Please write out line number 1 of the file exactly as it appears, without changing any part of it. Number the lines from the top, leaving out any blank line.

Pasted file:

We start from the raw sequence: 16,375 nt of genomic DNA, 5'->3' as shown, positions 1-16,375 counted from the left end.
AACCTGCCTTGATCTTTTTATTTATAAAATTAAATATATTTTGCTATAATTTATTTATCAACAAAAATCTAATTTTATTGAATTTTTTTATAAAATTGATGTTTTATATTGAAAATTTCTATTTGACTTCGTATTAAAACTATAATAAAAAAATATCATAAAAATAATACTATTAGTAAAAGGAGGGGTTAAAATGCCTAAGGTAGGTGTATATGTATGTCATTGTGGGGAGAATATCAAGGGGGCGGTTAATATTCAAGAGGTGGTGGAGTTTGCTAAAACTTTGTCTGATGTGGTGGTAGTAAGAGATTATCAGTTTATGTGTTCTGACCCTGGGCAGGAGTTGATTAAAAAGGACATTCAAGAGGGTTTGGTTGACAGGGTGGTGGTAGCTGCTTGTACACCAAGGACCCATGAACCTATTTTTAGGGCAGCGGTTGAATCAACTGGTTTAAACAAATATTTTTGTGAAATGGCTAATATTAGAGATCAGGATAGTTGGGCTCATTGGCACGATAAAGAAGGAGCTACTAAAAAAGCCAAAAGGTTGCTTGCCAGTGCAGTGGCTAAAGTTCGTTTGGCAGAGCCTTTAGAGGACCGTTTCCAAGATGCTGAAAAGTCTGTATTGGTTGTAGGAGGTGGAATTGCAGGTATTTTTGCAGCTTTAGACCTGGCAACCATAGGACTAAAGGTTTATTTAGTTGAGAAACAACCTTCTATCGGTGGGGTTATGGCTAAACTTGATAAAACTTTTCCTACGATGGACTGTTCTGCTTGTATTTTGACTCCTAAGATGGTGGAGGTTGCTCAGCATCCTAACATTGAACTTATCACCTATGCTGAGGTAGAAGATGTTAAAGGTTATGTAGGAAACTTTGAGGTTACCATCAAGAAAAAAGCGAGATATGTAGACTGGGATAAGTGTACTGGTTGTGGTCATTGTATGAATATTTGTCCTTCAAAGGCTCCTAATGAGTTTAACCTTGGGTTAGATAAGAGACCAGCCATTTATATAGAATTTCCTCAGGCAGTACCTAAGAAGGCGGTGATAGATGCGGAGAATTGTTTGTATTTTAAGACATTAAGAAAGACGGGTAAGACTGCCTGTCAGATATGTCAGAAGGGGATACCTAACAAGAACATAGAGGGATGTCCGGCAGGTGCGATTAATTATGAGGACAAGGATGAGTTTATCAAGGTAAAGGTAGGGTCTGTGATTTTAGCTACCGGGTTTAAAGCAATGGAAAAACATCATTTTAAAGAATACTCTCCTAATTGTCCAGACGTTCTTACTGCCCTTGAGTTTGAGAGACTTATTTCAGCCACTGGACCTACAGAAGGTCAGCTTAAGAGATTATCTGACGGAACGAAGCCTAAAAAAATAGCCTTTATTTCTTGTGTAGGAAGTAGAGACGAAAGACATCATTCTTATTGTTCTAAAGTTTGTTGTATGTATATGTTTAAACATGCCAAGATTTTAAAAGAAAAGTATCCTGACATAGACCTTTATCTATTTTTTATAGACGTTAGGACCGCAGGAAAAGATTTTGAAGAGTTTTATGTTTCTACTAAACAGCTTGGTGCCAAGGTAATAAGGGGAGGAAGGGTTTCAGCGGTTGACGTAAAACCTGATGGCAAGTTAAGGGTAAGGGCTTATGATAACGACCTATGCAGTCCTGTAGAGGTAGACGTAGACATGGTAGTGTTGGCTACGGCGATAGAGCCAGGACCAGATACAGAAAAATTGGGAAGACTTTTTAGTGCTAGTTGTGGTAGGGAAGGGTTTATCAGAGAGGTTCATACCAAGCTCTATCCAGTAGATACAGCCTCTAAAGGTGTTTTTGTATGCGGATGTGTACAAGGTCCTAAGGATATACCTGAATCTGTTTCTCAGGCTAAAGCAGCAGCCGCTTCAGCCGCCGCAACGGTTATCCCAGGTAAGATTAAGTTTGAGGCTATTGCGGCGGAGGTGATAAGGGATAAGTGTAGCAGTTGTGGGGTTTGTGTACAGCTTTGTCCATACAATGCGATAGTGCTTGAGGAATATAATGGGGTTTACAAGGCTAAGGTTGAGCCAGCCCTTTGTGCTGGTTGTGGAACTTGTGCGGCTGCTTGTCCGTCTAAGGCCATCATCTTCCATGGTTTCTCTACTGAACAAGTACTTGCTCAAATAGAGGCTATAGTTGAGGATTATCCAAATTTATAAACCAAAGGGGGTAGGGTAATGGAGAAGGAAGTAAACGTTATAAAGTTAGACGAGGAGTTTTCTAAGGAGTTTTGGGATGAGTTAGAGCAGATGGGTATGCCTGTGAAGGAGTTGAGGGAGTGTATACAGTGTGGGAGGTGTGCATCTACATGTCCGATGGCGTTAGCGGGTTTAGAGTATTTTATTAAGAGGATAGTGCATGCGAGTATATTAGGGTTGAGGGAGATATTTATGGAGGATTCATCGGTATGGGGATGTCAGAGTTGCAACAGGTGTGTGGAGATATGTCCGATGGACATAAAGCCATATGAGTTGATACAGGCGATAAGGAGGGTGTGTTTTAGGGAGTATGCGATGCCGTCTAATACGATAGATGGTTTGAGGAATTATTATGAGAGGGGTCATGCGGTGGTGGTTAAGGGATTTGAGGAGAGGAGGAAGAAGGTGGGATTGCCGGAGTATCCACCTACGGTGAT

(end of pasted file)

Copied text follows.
We start from the raw sequence: 16,375 nt of genomic DNA, 5'->3' as shown, positions 1-16,375 counted from the left end.